He added: “I would like to stress that vaccine assistance should be restored to its original purpose, which is to save lives, and should not be reduced to a tool for selfish political benefits.”
Wang’s assertion that politics is involved was not entirely out of place.
Several Japanese and Taiwanese media reports highlighted the role played by former Japanese Prime Minister Shinzo Abe, a long-time “hawk of China” to expedite the delivery of vaccines to Taiwan.
Reporting on June 3, the Sankei Shinbun newspaper said Abe, who left office last September, had been closely involved in the talks and noted Taiwan’s generous donations to Japan at the time of the 2011 devastating earthquake and tsunami.
“Biggest victory for Taiwan”
In Taiwan, the Japanese donation was a triumph for the Tsai government.
Tsai, who received worldwide praise for his treatment of the pandemic at first, faces public anger after a sudden increase in COVID-19 infections which began last month. So far, the island has recorded 11,968 infections and 333 deaths, the vast majority of which were recorded last month.
With less than 3 percent of the Taiwanese public vaccinated, anger is growing over the scarcity of COVID-19 shots.
Taiwan says the crisis has been exacerbated by China.
On May 26, Tsai accused China of using its influence to block a large delivery of the Pfizer-BioNTech vaccine.
Beijing, however, has denied the claim and says Taiwan has in fact refused to accept its vaccine offer. Wang, a spokesman for the Chinese Foreign Ministry, also accused Tsai’s Democratic Progressive Party (DPP) of prioritizing “political manipulation over anti-epidemic cooperation.”
Lev Nachman, a visiting scholar at Taiwan National University, said the DPP had a dilemma.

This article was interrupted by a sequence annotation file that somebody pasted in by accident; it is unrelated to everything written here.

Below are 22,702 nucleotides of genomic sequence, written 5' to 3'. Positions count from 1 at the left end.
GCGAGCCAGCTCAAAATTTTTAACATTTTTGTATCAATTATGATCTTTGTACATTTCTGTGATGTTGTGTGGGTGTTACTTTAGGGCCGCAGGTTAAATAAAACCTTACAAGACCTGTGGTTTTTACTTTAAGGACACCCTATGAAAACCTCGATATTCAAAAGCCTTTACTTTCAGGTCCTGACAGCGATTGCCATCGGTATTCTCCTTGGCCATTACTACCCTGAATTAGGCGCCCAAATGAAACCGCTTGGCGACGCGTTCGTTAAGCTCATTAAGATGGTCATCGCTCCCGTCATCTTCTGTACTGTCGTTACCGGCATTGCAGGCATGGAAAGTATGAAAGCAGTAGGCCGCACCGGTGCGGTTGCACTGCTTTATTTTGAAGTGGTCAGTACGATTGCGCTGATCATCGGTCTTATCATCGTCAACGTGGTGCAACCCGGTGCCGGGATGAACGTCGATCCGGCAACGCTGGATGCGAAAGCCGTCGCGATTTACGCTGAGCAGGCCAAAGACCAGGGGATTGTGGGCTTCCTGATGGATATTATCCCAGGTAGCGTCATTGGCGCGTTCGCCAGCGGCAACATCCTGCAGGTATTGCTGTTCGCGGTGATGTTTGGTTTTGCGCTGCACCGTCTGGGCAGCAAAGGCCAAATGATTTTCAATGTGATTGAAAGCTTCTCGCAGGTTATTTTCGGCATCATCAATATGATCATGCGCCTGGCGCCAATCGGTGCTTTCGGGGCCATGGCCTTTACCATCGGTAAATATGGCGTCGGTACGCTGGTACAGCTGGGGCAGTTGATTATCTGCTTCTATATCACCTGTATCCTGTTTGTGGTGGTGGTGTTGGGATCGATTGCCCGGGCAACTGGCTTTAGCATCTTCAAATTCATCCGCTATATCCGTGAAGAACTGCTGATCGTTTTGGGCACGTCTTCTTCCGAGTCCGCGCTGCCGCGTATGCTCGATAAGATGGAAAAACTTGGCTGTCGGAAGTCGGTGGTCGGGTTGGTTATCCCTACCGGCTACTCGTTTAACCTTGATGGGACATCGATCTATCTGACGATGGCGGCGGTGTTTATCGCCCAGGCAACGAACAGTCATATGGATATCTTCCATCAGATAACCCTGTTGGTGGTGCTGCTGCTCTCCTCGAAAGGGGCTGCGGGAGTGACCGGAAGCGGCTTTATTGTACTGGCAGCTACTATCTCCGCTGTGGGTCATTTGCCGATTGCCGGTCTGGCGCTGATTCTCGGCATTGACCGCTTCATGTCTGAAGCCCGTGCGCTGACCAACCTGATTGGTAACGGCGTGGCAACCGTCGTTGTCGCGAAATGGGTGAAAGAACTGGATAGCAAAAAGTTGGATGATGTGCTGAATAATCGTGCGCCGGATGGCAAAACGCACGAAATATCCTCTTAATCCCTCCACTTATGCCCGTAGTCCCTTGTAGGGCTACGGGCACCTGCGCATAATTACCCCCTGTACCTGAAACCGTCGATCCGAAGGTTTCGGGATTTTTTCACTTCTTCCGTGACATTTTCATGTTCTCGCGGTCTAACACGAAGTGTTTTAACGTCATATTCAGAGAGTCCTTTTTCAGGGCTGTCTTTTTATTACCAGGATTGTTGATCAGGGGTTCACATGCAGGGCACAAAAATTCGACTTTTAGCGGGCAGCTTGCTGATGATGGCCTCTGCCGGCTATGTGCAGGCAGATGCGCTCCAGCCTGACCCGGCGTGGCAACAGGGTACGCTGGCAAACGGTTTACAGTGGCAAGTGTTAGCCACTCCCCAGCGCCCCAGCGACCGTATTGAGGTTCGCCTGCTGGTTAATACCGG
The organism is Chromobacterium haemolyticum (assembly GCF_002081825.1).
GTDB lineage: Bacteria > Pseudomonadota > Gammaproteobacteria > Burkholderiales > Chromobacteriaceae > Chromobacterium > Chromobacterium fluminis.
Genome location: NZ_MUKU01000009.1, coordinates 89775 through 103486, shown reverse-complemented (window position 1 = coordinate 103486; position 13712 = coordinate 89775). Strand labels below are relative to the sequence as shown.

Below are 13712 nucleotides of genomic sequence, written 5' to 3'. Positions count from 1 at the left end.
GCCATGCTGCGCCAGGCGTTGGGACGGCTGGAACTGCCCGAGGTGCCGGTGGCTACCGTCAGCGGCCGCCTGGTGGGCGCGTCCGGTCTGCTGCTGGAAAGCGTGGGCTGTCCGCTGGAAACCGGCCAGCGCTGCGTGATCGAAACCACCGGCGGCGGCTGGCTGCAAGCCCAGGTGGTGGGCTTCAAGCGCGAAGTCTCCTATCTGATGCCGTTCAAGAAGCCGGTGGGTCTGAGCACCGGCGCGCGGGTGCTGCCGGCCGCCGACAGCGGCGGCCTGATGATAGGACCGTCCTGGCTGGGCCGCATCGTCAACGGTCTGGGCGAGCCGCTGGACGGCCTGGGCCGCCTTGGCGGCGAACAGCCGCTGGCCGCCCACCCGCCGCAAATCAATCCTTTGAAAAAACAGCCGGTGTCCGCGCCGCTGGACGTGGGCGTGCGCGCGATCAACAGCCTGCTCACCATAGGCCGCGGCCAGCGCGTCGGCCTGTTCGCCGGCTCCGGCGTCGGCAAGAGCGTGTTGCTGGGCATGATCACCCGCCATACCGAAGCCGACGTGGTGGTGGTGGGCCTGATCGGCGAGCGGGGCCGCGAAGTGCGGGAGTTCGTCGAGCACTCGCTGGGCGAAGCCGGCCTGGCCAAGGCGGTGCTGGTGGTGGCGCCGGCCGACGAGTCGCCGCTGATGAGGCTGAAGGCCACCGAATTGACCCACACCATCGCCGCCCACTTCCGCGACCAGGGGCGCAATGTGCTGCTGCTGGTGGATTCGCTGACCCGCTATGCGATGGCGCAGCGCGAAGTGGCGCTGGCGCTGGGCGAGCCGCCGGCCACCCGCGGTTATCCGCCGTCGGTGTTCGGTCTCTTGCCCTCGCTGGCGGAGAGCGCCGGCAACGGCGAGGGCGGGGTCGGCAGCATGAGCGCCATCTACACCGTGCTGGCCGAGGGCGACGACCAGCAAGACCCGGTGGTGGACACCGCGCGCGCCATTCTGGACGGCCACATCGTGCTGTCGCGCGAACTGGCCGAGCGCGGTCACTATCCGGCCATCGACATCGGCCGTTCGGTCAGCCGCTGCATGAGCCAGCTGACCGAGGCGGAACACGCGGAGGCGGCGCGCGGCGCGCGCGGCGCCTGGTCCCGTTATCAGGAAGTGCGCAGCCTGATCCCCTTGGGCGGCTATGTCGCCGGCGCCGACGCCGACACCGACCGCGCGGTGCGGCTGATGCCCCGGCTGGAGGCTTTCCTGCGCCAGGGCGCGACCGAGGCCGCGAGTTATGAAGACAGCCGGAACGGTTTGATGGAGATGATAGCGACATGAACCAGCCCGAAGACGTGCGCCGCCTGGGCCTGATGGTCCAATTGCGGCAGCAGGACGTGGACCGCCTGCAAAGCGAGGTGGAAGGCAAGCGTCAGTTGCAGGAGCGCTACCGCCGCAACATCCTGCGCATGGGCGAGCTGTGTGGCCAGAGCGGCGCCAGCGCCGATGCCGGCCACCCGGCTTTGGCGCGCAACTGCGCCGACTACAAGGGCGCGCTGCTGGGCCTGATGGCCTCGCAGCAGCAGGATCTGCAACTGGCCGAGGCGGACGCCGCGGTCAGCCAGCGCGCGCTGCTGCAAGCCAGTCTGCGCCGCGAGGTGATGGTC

“The reality is that Taiwan needs vaccines,” he said, “and Catch-22 is that the DPP government really can’t afford to take vaccines from the PRC.”
He noted that if the independence-oriented DPP went to the continent to ask for help, it could undermine the party’s own legitimacy as a self-governing force.
But “taking vaccines from Japan is far less politically charged than taking vaccines from the People’s Republic of China, which is, of course, a major victory for Taiwan,” Nachman said.
In addition, the process of introducing vaccines from Japan allowed several rival DPP politicians to make a rare demonstration of unity, which indicated that they had acted responsibly for the benefit of the people, even though the Taiwanese authorities they still have a long way to go to get the vaccines. for the entire population of the island.
Even supporters of the Beijing-based opposition party, the Kuomintang, feel a “quiet appreciation” for Japan, Nachman said.
Many Taiwanese also flocked to social media to show their gratitude when news of the Japanese donation arrived. Several people posted photos of themselves traveling to Japan in the pre-pandemic era as a means to demonstrate their recognition and closeness to their northern island neighbors, according to Brian Chee-Shing Hioe, editor of New Bloom, an online magazine that covers youth culture. and politics in Taiwan and the Asia-Pacific.
Hioe also delved into the broader strategic context, noting that Japan’s donation was followed a couple of days later by the American promise of 750,000 doses.
“The United States was coordinating this behind the scenes,” Hioe said, “to consolidate this relationship between Japan and Taiwan, which is useful for regional security, for American purposes.”